Regional banks reap sharp broker share gain

by Mackenzie McCarty20 Sep 2012

Mortgage brokers delivered regional bank brands a windfall in key states in the June quarter 2012, propelling their market share higher at the expense of the major banks.

The latest data from MISC (Market Intelligence Strategy Centre), which collects data from regional and major lenders, as well as national and state-concentrated broker groups, found that regional banks triumphed in the June quarter 2012, garnering 37% of broker business nationally.

This was an increase on the 33% broker channel share regionals recorded in the 2011 June quarter, or a 12% jump year-on-year.

Overall growth came on the back of keen pricing, according to MISC, especially fixed itnerest rates.

MISC said regionals also engaged in more aggressive home loan discounting - which saw borrowers sometimes shave up to 100 basis points of advertised rates - and maintained their refinance cash-back switch programmes, while the majors withdrew them.

Queensland formed the vanguard of the regional bank revival, with combined share through brokers reaching 39%, up from 30.3% last year. MISC attributed the growth to competitive Suncorp pricing and and products, as well as upward broker commission adjustments.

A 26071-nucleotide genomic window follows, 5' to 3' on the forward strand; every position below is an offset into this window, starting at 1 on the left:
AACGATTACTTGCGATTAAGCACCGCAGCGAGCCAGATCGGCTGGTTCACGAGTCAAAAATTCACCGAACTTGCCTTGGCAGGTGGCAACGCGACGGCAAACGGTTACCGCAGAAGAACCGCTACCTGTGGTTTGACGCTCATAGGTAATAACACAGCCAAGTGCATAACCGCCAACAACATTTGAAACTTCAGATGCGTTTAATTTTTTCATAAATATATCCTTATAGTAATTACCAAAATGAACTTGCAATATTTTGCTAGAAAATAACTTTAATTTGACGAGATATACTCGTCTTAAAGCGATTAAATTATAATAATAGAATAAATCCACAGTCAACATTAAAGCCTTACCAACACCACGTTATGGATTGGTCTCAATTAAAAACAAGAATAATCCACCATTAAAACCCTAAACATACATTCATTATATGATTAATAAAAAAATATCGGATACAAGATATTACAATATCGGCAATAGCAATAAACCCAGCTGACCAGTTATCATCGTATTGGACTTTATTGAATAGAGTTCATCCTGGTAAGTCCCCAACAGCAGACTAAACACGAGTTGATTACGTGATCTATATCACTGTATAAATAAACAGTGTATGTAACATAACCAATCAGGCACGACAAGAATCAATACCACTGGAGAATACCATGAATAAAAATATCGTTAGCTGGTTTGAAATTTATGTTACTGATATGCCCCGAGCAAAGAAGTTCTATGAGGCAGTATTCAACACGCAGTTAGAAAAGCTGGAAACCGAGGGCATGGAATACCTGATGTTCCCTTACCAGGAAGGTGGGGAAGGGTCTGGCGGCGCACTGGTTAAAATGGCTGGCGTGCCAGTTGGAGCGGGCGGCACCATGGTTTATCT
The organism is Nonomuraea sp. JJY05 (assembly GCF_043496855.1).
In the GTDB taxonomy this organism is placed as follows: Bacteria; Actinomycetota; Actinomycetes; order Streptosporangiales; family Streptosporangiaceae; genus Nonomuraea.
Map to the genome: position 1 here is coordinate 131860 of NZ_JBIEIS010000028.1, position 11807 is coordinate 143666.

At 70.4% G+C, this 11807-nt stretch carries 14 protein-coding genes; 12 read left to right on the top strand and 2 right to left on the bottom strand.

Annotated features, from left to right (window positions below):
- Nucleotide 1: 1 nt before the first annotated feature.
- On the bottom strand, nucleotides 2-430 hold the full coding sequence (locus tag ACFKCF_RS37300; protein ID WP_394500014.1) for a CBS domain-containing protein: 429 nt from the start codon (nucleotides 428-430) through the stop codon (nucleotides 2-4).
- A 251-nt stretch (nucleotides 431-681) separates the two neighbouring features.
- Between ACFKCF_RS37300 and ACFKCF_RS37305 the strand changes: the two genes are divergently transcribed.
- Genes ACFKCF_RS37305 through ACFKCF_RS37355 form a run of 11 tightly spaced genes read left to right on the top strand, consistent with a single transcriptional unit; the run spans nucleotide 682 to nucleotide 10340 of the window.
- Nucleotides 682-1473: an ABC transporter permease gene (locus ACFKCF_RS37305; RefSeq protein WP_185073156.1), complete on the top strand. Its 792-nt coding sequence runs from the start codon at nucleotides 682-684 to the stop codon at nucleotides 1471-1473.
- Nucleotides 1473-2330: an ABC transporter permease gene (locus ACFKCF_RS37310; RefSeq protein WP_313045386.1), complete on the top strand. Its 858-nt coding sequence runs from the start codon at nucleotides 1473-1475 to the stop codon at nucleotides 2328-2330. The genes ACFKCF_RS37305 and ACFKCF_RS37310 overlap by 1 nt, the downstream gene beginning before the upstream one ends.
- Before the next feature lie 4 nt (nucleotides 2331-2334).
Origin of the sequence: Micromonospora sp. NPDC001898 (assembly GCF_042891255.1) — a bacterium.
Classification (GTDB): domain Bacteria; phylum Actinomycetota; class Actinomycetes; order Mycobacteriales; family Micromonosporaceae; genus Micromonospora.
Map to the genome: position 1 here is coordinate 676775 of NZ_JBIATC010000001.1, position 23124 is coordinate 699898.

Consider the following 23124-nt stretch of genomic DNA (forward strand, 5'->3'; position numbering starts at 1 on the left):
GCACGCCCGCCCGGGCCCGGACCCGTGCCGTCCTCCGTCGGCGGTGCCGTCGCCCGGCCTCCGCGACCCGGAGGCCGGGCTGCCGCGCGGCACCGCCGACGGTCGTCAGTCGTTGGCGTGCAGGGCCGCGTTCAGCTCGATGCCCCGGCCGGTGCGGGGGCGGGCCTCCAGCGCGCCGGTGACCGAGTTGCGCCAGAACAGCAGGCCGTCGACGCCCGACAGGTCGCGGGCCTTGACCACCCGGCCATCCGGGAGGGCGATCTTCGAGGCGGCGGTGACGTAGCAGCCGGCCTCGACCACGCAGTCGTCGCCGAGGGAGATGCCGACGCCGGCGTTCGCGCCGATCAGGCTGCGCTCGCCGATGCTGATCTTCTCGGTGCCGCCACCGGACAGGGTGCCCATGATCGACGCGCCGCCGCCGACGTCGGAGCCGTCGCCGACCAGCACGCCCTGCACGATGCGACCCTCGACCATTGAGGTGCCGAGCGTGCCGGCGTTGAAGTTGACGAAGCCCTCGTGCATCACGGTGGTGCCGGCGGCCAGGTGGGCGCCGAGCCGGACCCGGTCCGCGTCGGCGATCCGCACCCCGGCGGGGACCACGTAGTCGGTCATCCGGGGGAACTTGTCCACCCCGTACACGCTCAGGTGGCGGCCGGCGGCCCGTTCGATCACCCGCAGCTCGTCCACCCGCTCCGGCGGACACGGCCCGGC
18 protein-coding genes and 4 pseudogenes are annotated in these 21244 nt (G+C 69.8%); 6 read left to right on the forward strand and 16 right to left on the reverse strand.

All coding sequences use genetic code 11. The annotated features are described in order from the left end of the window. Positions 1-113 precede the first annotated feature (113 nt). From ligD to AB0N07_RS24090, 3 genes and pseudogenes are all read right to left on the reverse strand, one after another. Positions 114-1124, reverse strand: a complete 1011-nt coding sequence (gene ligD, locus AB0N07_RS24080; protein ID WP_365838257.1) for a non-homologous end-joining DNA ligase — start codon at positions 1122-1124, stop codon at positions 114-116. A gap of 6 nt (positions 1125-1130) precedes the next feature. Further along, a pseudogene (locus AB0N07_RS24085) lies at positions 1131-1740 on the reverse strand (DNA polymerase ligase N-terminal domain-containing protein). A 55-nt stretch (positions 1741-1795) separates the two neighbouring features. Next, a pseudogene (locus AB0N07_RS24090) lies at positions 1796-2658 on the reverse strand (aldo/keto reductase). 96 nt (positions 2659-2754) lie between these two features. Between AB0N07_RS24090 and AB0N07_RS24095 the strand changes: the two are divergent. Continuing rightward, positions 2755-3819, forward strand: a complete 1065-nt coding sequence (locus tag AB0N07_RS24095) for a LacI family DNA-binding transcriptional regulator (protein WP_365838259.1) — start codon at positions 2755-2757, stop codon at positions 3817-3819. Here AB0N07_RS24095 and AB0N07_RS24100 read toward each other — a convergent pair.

Meanwhile, WA brokers maintained their strong regional bank support at 42.8% of all business, a slight dip from 44.3% last year, and NSW/ACT saw growth to 36.1% of market share.

The home of two strong regional bank brands, South Australia, went against trend, with regional market share dropping to 24.8%, from 29.8% in the same quarter last year.

"While BankSA matched many St George initiatives, Bendigo/Adelaide Bank was less rate competitive in one of its home states," a statement from MISC explained.

"However the bank’s broader mortgage manager business and private label activity in other states contributed to collective regional gains in Queensland and NSW," it said.

In Victoria, regionals managed to claim more share - or 36% - as a result of Bank of Melbourne's 'aggressive' variable rate promotion.